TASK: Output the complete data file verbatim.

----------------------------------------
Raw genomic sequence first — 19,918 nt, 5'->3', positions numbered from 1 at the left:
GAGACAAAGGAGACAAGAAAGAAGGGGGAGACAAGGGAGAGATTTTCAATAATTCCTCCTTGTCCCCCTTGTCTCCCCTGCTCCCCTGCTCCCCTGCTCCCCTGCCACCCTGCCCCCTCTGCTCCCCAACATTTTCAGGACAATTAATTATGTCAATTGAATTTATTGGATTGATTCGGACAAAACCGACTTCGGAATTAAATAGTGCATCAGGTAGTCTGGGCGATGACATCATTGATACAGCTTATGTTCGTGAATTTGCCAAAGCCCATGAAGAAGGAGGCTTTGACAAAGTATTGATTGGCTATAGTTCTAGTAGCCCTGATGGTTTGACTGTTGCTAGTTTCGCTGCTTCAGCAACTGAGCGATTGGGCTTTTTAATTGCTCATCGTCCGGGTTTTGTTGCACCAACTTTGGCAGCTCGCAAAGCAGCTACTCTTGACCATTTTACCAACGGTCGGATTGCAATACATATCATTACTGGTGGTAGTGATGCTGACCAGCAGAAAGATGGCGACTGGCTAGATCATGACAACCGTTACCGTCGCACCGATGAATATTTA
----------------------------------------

Raw genomic sequence first — 19,918 nt, 5'->3', positions numbered from 1 at the left:
GAGACAAAGGAGACAAGAAAGAAGGGGGAGACAAGGGAGAGATTTTCAATAATTCCTCCTTGTCCCCCTTGTCTCCCCTGCTCCCCTGCTCCCCTGCTCCCCTGCCACCCTGCCCCCTCTGCTCCCCAACATTTTCAGGACAATTAATTATGTCAATTGAATTTATTGGATTGATTCGGACAAAACCGACTTCGGAATTAAATAGTGCATCAGGTAGTCTGGGCGATGACATCATTGATACAGCTTATGTTCGTGAATTTGCCAAAGCCCATGAAGAAGGAGGCTTTGACAAAGTATTGATTGGCTATAGTTCTAGTAGCCCTGATGGTTTGACTGTTGCTAGTTTCGCTGCTTCAGCAACTGAGCGATTGGGCTTTTTAATTGCTCATCGTCCGGGTTTTGTTGCACCAACTTTGGCAGCTCGCAAAGCAGCTACTCTTGACCATTTTACCAACGGTCGGATTGCAATACATATCATTACTGGTGGTAGTGATGCTGACCAGCAGAAAGATGGCGACTGGCTAGATCATGACAACCGTTACCGTCGCACCGATGAATATTTA